Well, I never got stopped for a drunk driving ticket. I never got pulled over. In fact, when I had my accident, the cops knew I was drunk but they never gave me a ticket because they found me 50 feet away from the car facedown on the ground and the only thing I can figure is the cop didn't want to start to walk and I was in a direct line towards my house. Because the only injury I had was a severe skull depression that made me go into a coma, and I had no internal injuries or anything like that. If you're thrown 50 feet, you're going to get messed up and have broken bones. And the cops told me because I wasn't behind the wheel, even though the car was mine, they couldn't prove that I was driving it.

7:50 Jeff Weinstein

Let's back up a little bit. You remember, I'm sure you remember to the day the date of your accident.

7:57 Craig Hughes

Yeah. Now, I didn't even go to my senior prom. I was out drinking and driving instead. I'll tell you how bad I had it or did it. You know, because most school kids, they'd want to go to their senior prom. Me, I started to go out drinking instead. I'd only got a girlfriend at that time and I've, you know, just I was like what you call a learner. The night of my accident, well, I put it this way, the apprenticeship that was given to me on the silver platter I threw it away because I started screwing up at work. So they fired me and then four days after starting a new job, the only thing I remember that day was leaving work, picking up two twelve packs of beer, and going to a friend's house, and the next thing I remember is waking up in Shock Trauma in Baltimore almost dead. And...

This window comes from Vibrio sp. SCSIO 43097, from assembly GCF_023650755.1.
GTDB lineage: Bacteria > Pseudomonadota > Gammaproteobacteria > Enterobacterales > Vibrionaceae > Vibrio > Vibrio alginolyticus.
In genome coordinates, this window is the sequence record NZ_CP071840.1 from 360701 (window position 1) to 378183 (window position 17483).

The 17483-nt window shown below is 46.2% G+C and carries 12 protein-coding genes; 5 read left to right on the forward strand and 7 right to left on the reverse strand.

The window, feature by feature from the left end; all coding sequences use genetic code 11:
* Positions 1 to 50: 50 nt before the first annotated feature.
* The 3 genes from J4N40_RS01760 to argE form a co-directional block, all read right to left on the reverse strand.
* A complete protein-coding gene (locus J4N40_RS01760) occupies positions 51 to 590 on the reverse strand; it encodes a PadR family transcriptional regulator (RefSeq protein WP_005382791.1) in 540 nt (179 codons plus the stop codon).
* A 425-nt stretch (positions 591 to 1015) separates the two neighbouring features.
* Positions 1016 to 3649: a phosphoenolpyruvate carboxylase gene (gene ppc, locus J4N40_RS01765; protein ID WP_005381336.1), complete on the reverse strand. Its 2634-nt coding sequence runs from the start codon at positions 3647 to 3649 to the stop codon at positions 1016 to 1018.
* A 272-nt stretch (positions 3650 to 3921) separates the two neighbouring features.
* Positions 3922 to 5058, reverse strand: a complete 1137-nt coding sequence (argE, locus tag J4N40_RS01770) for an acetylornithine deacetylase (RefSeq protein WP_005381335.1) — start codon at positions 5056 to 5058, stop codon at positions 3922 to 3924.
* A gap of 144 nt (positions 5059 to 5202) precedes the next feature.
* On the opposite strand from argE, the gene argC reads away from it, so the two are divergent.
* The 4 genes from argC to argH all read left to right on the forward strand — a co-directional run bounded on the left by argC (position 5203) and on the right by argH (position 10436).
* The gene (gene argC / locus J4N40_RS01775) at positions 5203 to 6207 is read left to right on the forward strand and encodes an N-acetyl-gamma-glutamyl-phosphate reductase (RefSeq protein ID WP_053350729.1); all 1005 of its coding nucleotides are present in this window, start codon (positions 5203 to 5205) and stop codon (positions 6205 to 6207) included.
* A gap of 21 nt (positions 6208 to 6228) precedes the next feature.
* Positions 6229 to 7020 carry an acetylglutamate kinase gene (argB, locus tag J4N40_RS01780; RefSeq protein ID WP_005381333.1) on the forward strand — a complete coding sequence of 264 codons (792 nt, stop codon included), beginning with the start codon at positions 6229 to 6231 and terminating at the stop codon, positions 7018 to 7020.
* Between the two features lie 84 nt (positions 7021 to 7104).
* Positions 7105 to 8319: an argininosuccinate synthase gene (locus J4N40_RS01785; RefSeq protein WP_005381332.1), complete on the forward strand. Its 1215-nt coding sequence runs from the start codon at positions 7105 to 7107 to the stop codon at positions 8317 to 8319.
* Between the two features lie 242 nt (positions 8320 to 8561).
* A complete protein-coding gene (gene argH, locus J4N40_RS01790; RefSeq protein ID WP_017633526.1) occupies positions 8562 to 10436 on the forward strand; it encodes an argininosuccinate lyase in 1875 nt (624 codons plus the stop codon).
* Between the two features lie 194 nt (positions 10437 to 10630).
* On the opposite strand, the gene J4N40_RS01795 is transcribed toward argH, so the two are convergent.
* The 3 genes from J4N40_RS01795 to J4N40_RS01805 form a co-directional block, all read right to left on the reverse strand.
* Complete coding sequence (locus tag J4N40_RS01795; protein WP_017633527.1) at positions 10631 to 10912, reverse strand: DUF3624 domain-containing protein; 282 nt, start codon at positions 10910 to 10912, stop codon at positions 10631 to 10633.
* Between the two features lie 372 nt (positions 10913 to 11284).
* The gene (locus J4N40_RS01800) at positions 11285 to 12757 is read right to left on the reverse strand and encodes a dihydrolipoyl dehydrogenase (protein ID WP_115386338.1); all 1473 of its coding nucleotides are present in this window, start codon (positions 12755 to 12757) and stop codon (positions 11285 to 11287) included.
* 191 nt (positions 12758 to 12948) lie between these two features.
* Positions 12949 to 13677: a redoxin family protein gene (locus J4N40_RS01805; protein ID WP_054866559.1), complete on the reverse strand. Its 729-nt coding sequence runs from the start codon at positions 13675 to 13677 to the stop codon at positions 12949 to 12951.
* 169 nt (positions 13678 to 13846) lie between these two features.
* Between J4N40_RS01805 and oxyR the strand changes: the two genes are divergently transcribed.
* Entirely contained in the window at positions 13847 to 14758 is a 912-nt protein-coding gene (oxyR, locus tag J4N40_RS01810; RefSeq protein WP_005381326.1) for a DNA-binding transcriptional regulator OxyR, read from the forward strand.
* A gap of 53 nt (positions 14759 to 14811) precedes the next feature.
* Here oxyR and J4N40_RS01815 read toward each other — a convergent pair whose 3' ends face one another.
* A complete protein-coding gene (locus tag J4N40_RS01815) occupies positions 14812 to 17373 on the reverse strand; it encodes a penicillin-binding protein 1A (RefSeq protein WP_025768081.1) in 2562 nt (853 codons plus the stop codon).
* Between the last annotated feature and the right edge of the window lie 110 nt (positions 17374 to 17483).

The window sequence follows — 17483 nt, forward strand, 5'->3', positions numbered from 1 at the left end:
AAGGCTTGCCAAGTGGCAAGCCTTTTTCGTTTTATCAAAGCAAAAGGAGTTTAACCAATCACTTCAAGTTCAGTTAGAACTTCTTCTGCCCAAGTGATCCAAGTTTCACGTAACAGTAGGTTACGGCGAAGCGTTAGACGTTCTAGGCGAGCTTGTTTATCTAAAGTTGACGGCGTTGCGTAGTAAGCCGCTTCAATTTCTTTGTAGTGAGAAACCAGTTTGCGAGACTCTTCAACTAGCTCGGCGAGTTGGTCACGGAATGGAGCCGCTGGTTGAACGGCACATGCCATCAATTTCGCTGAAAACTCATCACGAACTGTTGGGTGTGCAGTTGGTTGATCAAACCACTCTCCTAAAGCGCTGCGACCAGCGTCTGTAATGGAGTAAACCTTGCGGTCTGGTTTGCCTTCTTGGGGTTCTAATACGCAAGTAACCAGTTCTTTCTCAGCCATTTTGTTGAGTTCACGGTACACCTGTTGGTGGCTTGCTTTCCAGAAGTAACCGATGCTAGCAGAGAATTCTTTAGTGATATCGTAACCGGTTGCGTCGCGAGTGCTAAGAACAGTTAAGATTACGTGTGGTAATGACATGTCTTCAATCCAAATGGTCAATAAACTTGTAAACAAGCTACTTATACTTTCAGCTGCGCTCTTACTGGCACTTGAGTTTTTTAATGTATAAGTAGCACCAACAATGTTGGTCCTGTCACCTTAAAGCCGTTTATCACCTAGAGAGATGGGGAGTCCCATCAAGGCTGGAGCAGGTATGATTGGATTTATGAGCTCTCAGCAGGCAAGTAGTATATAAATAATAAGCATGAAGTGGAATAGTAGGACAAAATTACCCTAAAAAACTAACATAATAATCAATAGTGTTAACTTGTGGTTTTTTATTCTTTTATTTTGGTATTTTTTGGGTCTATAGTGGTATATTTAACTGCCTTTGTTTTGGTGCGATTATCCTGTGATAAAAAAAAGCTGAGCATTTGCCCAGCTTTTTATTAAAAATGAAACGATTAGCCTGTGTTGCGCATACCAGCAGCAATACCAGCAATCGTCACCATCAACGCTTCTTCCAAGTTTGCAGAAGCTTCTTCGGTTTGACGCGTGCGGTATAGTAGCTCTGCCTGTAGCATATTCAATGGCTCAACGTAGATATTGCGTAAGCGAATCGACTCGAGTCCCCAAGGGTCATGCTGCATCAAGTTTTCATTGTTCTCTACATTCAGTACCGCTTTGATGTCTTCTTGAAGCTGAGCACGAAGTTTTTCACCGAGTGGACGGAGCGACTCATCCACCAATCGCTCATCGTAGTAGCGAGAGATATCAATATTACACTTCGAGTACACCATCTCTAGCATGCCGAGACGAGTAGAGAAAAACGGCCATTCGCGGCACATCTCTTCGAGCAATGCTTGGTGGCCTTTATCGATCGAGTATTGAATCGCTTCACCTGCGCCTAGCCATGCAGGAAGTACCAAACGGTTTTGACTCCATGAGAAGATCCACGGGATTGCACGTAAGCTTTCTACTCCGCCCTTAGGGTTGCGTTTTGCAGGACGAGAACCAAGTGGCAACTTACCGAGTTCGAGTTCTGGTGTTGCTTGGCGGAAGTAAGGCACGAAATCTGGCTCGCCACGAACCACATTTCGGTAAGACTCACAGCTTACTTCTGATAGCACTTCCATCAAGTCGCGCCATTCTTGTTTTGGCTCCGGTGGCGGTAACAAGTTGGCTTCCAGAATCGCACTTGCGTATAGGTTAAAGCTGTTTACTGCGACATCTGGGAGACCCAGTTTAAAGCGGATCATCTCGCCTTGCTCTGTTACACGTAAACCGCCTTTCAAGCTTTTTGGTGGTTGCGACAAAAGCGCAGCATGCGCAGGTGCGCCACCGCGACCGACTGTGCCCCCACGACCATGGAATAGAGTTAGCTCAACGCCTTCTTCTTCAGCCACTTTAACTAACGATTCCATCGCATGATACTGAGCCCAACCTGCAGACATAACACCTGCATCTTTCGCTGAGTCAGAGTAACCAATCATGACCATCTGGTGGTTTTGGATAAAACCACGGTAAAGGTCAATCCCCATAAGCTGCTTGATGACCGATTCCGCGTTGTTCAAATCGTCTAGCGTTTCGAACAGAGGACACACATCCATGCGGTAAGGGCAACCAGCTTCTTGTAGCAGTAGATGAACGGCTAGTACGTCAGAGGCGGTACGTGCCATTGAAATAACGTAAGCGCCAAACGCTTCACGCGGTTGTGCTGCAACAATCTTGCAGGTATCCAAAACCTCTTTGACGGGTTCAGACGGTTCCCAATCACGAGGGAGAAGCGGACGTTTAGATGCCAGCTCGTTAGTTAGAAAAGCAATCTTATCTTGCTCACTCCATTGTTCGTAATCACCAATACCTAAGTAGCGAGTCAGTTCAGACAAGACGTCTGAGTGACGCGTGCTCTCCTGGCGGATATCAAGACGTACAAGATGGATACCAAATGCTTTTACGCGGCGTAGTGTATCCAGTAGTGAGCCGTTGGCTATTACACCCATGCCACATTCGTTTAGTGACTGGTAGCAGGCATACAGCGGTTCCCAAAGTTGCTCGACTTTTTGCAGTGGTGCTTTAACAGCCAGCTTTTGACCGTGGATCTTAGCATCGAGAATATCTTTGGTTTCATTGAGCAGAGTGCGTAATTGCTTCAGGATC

8:54 Jeff Weinstein

Let's back up. What date was that? Do you remember the date?

8:59 Craig Hughes

April 11, 1980, about 12:15 in the morning.

9:02 Jeff Weinstein